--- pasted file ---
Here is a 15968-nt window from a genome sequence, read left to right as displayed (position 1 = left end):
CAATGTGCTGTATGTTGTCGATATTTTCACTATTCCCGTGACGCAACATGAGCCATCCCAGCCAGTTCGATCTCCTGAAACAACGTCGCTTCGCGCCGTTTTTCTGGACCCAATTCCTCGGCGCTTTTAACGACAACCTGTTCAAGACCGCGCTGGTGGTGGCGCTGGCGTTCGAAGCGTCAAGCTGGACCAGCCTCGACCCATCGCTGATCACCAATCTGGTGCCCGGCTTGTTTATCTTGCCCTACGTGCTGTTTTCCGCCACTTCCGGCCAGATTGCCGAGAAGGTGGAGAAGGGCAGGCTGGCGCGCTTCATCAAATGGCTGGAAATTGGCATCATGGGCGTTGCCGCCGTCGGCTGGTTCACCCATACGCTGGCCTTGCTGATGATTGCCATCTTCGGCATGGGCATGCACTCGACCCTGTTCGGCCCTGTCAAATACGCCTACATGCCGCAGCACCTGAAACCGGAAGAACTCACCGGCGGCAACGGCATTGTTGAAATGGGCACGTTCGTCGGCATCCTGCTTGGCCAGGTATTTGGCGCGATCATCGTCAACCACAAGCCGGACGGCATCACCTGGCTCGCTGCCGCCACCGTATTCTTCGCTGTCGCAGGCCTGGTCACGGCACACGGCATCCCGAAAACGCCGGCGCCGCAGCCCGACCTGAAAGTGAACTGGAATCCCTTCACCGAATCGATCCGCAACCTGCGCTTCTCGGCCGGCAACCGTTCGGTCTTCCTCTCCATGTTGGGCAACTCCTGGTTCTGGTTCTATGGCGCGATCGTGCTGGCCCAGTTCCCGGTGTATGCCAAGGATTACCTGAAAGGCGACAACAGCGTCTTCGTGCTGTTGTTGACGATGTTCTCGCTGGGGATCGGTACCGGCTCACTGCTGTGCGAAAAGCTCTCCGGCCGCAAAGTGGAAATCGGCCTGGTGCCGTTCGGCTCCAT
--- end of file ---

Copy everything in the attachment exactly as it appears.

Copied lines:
Here is a 15968-nt window from a genome sequence, read left to right as displayed (position 1 = left end):
CAATGTGCTGTATGTTGTCGATATTTTCACTATTCCCGTGACGCAACATGAGCCATCCCAGCCAGTTCGATCTCCTGAAACAACGTCGCTTCGCGCCGTTTTTCTGGACCCAATTCCTCGGCGCTTTTAACGACAACCTGTTCAAGACCGCGCTGGTGGTGGCGCTGGCGTTCGAAGCGTCAAGCTGGACCAGCCTCGACCCATCGCTGATCACCAATCTGGTGCCCGGCTTGTTTATCTTGCCCTACGTGCTGTTTTCCGCCACTTCCGGCCAGATTGCCGAGAAGGTGGAGAAGGGCAGGCTGGCGCGCTTCATCAAATGGCTGGAAATTGGCATCATGGGCGTTGCCGCCGTCGGCTGGTTCACCCATACGCTGGCCTTGCTGATGATTGCCATCTTCGGCATGGGCATGCACTCGACCCTGTTCGGCCCTGTCAAATACGCCTACATGCCGCAGCACCTGAAACCGGAAGAACTCACCGGCGGCAACGGCATTGTTGAAATGGGCACGTTCGTCGGCATCCTGCTTGGCCAGGTATTTGGCGCGATCATCGTCAACCACAAGCCGGACGGCATCACCTGGCTCGCTGCCGCCACCGTATTCTTCGCTGTCGCAGGCCTGGTCACGGCACACGGCATCCCGAAAACGCCGGCGCCGCAGCCCGACCTGAAAGTGAACTGGAATCCCTTCACCGAATCGATCCGCAACCTGCGCTTCTCGGCCGGCAACCGTTCGGTCTTCCTCTCCATGTTGGGCAACTCCTGGTTCTGGTTCTATGGCGCGATCGTGCTGGCCCAGTTCCCGGTGTATGCCAAGGATTACCTGAAAGGCGACAACAGCGTCTTCGTGCTGTTGTTGACGATGTTCTCGCTGGGGATCGGTACCGGCTCACTGCTGTGCGAAAAGCTCTCCGGCCGCAAAGTGGAAATCGGCCTGGTGCCGTTCGGCTCCAT